To Joseph Hawley
Philadelphia Novr. 25. 1775
My dear sir
This afternoon at five o Clock, I received your kind Letter of November the 14. dated at Brookfield—which was the more agreable because such Favours from you short as this is are very rare.
You tell me, Sir, “that We Shall have no Winter Army, if our Congress dont give better Encouragement to the Privates than at present is held forth to them”—and that “there must be Some Small Bounty given them, on the Inlistment.”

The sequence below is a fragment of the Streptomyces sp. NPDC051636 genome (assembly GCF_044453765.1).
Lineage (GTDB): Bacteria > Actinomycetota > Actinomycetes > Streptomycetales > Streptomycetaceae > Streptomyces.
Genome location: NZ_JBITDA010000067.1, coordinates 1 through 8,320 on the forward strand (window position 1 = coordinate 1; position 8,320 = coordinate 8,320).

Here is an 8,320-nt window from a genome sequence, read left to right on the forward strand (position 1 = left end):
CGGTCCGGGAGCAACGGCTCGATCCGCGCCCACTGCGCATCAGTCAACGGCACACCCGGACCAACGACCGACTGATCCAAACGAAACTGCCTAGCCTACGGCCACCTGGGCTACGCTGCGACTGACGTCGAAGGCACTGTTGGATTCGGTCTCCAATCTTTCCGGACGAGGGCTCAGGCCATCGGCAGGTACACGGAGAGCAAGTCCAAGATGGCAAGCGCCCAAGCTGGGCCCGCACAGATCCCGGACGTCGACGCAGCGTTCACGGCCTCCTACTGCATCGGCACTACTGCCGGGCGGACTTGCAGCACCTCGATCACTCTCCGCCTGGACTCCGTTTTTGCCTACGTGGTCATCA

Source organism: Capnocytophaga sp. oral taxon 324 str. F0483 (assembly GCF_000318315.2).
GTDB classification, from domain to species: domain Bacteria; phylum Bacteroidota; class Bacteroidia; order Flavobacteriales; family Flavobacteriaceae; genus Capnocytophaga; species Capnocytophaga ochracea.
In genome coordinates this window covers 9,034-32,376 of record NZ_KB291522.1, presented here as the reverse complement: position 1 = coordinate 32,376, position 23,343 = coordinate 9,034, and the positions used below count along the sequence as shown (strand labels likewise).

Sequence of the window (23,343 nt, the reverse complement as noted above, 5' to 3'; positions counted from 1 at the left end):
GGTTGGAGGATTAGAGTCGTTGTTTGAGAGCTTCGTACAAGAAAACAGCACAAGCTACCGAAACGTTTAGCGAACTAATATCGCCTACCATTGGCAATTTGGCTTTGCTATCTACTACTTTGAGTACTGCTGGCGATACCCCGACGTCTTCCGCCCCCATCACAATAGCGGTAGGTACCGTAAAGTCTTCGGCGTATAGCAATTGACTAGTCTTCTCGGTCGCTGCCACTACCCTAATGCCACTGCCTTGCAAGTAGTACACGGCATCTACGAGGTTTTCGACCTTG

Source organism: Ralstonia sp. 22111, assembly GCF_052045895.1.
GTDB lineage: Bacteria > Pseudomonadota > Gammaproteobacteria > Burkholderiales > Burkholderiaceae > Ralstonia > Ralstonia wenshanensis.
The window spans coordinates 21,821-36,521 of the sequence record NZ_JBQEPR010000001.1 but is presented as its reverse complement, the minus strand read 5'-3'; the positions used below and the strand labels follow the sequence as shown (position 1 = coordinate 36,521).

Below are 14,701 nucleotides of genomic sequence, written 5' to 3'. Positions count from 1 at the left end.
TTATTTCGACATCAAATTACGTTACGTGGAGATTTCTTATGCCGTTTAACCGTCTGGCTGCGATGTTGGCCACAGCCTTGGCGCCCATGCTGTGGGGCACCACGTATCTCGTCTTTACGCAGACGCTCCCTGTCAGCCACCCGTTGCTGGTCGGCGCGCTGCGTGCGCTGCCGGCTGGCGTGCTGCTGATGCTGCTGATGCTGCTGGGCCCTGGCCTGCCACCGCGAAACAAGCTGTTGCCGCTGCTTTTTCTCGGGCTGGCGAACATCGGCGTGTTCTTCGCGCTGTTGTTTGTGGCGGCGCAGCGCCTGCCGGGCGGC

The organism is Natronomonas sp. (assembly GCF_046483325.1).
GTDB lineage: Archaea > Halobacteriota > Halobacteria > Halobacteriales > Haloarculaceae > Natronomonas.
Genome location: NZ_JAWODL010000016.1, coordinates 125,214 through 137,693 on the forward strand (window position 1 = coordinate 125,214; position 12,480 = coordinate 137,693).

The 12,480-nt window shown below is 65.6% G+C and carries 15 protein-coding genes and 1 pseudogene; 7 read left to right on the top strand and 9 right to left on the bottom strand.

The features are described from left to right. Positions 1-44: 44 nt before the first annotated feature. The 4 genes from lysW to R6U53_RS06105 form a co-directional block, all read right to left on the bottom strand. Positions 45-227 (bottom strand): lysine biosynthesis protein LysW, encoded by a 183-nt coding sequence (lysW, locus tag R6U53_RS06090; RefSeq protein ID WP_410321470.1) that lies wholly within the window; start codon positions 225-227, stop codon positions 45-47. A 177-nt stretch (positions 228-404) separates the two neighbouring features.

What Encouragement is held forth, or at least has been, I know not, but before this Time no doubt they have been informed of the Ultimatum of the Congress. No Bounty is offered. 40 shillings lawfull Money Per Month, after much altercation, is allowed.1 It is undoubtedly true, that an opinion prevails among the Gentlemen of the Army from the Southward, and indeed throughout all the Colonies, excepting New England, that the Pay of the Privates is too high and that of the officers too low. So that you may easily conceive the Difficulties We have had to surmount. You may depend upon it, that this has cost many an anxious Day and Night. And the utmost that could be done has been. We cannot Suddenly alter the Temper, Principles, opinions or Prejudices of Men. The Characters of Gentlemen in the four New England Colonies, differ as much from those in the others, as that of the Common People differs, that is as much as several distinct Natures almost. Gentlemen, Men of sense, or any Kind of Education in the other Colonies are much fewer in Proportion than in N. England. Gentlemen in the other Colonies, have large Plantations of slaves, and the common People among them are very ignorant and very poor. These Gentlemen are accustomed, habituated to higher Notions of themselves and the Distinction between them and the common People, than We are, and an instantaneous alteration of the Character of a Colony, and that Temper and those sentiments which, its Inhabitants imbibed with their Mothers Milk, and which have grown with their Growth and strengthend with their Strength, cannot be made without a Miracle. I dread the Consequences of this Dissimilitude of Character, and without the Utmost Caution on both sides, and the most considerate Forbearance with one another and prudent Condescention on both sides, they will certainly be fatal. An alteration of the Southern Constitutions, which must certainly take Place if this War continues will gradually, bring all the Continent nearer and nearer to each other in all Respects. But this is the Most Critical Moment, We have yet seen. This Winter will cast the Die. For Gods sake therefore, reconcile our People to what has been done, for you may depend upon it, that nothing more can be done here—and I should shudder at the Thought of proposing a Bounty. A burnt Child dreads the fire. The Pay of the officers is raised that of a Captain to 26 dollars and one third per Month Lieutenants and Ensigns in Proportion.2 Regimental officers not raised. You then hint, “that if Congress should repeal or explain away the Resolution of 18 July respecting the appointment of military officers, and vest the Council with the sole Power, it would throw the Colony into Confusion and end in the Destruction of the Council.”